The Bank of Canada this morning filed with Statistics Canada its latest balance sheet data, and it isn’t pretty. The coronavirus pandemic has evidently done a number on the central bank, with the total assets currently held absolutely exploding over the last three months in comparison to levels seen over the previous decade.
Total assets climbed to an astounding $502.1 billion, a 17.11% increase in a period of just thirty days. The increase came primarily from that of Government of Canada Treasury Bills, which climbed from $85.461 billion to that of $116.646 billion, an increase of 36.49% over the thirty day period. Bonds meanwhile increased to $148.755 billion, from $122.258 billion.
Securities purchased under resale agreements, which includes overnight repo and term repo operations, has grown to an incredible $210.320 billion – a figure which was at $0.0 as last as five years ago in September 2015.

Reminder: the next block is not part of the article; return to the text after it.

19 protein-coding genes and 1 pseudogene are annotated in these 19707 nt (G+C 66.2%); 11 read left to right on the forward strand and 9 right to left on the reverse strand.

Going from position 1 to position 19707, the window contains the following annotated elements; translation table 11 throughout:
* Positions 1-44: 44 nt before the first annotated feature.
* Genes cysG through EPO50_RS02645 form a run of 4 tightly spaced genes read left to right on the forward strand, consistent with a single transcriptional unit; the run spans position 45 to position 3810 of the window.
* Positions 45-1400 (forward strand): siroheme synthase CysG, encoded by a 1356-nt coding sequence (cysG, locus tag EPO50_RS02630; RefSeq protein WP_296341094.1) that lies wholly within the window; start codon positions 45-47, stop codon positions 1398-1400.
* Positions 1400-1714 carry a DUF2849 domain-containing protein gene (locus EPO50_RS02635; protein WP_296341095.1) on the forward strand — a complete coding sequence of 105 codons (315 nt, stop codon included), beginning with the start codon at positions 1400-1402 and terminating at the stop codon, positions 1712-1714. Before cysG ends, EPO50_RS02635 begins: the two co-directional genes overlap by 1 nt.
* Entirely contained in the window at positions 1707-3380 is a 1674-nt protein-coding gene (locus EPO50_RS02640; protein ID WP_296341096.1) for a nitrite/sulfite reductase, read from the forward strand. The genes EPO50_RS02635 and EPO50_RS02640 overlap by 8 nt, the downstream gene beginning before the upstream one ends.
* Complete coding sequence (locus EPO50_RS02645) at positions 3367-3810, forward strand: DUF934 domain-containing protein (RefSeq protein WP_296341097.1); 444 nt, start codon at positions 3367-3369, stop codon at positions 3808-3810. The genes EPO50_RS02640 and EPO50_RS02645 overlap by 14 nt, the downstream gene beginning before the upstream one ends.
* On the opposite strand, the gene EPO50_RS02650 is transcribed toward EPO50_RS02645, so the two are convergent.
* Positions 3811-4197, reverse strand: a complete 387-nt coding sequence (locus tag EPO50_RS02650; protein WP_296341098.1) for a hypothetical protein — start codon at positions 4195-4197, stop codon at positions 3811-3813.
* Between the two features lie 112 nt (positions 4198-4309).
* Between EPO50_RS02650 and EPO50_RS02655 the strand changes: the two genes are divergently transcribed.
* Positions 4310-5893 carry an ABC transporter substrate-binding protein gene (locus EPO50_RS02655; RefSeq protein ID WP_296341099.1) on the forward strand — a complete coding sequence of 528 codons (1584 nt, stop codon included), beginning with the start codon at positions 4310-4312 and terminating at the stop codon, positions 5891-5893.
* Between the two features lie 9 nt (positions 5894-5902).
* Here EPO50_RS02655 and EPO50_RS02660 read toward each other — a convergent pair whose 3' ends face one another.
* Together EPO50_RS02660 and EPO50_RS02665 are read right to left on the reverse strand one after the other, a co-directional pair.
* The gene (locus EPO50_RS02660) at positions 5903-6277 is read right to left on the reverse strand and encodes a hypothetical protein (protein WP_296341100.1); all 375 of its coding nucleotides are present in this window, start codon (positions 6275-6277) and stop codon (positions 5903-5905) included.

On the liabilities side, notes in circulation has continued its steady climb, growing to $98.260 billion, an increase of 2.60% over the course of a month from $95.751 billion. Meanwhile., dollar deposits reached $137.489 billion with the Government of Canada, up from $112.010 billion in May, and deposits with members of Payments Canada rose to $255.347 billion from $210.232 billion in the month prior.
Information for this briefing was found via Bank of Canada and Statistics Canada. The author has no securities or affiliations related to this organization. Not a recommendation to buy or sell. Always do additional research and consult a professional before purchasing a security. The author holds no licenses.
As the founder of The Deep Dive, Jay is focused on all aspects of the firm. This includes operations, as well as acting as the primary writer for The Deep Dive’s stock analysis. In addition to The Deep Dive, Jay performs freelance writing for a number of firms and has been published on Stockhouse.com and CannaInvestor Magazine among others.